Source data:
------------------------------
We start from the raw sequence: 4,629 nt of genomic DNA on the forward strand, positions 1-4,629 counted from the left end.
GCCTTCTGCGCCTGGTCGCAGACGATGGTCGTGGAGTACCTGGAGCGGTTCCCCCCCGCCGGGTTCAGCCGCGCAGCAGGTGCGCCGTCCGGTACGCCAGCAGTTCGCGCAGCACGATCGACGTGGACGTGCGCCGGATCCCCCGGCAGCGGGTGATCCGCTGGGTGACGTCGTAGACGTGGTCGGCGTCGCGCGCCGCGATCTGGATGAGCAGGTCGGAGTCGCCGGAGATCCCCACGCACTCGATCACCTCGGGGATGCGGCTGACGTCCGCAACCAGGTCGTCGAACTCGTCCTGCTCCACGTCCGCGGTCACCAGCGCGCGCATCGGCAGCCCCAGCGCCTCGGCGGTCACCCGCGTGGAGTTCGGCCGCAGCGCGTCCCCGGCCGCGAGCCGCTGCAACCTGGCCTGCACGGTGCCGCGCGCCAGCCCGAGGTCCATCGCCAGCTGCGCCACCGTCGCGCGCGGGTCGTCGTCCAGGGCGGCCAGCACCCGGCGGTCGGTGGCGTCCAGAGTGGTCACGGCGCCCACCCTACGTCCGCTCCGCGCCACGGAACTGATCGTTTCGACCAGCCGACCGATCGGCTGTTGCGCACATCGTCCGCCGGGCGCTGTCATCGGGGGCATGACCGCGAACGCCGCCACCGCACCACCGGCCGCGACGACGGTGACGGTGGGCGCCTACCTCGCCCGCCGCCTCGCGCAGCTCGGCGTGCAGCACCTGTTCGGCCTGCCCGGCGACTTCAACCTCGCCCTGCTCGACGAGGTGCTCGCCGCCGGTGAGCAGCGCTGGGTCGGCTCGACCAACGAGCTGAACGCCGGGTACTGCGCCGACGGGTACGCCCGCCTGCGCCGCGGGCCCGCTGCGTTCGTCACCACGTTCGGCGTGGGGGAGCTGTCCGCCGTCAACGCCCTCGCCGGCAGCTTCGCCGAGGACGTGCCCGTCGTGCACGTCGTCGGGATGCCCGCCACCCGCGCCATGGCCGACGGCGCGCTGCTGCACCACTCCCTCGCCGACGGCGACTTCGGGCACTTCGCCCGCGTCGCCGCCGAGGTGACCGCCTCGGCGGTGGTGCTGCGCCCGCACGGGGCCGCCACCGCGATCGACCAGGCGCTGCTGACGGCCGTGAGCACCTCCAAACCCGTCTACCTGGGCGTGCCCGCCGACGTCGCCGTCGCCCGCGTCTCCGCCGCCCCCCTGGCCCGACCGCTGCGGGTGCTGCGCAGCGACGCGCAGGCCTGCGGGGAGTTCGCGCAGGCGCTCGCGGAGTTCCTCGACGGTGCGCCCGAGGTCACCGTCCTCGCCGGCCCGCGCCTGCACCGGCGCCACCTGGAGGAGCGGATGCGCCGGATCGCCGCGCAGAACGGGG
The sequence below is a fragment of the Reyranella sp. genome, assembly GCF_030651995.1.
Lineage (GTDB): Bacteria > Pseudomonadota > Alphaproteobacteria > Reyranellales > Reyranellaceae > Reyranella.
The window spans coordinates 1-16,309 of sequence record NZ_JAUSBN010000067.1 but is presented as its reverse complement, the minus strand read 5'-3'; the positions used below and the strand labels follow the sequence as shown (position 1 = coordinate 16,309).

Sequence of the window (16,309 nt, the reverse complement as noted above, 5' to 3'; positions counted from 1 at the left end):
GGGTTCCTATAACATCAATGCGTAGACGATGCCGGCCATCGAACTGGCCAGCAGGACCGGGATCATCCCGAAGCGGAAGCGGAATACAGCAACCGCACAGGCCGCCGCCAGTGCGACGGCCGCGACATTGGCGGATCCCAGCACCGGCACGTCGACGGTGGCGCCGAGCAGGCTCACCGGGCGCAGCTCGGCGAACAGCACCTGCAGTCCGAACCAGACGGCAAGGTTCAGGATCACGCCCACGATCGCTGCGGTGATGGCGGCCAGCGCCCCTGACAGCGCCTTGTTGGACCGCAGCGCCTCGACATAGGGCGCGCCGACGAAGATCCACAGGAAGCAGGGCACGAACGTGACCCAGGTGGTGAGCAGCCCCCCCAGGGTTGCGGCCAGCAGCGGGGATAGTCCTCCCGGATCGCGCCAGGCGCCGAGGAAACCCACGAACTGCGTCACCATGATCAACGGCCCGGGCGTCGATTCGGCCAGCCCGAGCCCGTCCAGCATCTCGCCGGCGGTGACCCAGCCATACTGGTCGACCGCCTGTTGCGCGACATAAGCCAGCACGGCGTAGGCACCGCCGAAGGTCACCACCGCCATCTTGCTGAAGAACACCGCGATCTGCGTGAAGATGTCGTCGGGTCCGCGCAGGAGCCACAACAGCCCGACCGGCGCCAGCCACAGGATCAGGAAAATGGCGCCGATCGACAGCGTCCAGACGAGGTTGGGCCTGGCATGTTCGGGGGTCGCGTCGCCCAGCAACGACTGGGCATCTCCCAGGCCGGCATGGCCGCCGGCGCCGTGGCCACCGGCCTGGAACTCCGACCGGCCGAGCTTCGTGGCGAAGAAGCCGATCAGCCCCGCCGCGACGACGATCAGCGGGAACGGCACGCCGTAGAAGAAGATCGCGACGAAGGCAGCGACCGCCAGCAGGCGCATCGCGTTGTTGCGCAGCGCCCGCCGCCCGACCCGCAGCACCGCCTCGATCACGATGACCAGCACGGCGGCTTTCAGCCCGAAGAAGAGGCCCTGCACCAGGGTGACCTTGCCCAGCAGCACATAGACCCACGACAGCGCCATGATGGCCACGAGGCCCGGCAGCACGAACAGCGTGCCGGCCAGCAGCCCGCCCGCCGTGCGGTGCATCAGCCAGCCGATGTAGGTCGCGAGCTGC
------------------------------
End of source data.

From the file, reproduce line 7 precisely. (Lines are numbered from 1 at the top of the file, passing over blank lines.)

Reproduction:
GGGTTCCTATAACATCAATGCGTAGACGATGCCGGCCATCGAACTGGCCAGCAGGACCGGGATCATCCCGAAGCGGAAGCGGAATACAGCAACCGCACAGGCCGCCGCCAGTGCGACGGCCGCGACATTGGCGGATCCCAGCACCGGCACGTCGACGGTGGCGCCGAGCAGGCTCACCGGGCGCAGCTCGGCGAACAGCACCTGCAGTCCGAACCAGACGGCAAGGTTCAGGATCACGCCCACGATCGCTGCGGTGATGGCGGCCAGCGCCCCTGACAGCGCCTTGTTGGACCGCAGCGCCTCGACATAGGGCGCGCCGACGAAGATCCACAGGAAGCAGGGCACGAACGTGACCCAGGTGGTGAGCAGCCCCCCCAGGGTTGCGGCCAGCAGCGGGGATAGTCCTCCCGGATCGCGCCAGGCGCCGAGGAAACCCACGAACTGCGTCACCATGATCAACGGCCCGGGCGTCGATTCGGCCAGCCCGAGCCCGTCCAGCATCTCGCCGGCGGTGACCCAGCCATACTGGTCGACCGCCTGTTGCGCGACATAAGCCAGCACGGCGTAGGCACCGCCGAAGGTCACCACCGCCATCTTGCTGAAGAACACCGCGATCTGCGTGAAGATGTCGTCGGGTCCGCGCAGGAGCCACAACAGCCCGACCGGCGCCAGCCACAGGATCAGGAAAATGGCGCCGATCGACAGCGTCCAGACGAGGTTGGGCCTGGCATGTTCGGGGGTCGCGTCGCCCAGCAACGACTGGGCATCTCCCAGGCCGGCATGGCCGCCGGCGCCGTGGCCACCGGCCTGGAACTCCGACCGGCCGAGCTTCGTGGCGAAGAAGCCGATCAGCCCCGCCGCGACGACGATCAGCGGGAACGGCACGCCGTAGAAGAAGATCGCGACGAAGGCAGCGACCGCCAGCAGGCGCATCGCGTTGTTGCGCAGCGCCCGCCGCCCGACCCGCAGCACCGCCTCGATCACGATGACCAGCACGGCGGCTTTCAGCCCGAAGAAGAGGCCCTGCACCAGGGTGACCTTGCCCAGCAGCACATAGACCCACGACAGCGCCATGATGGCCACGAGGCCCGGCAGCACGAACAGCGTGCCGGCCAGCAGCCCGCCCGCCGTGCGGTGCATCAGCCAGCCGATGTAGGTCGCGAGCTGC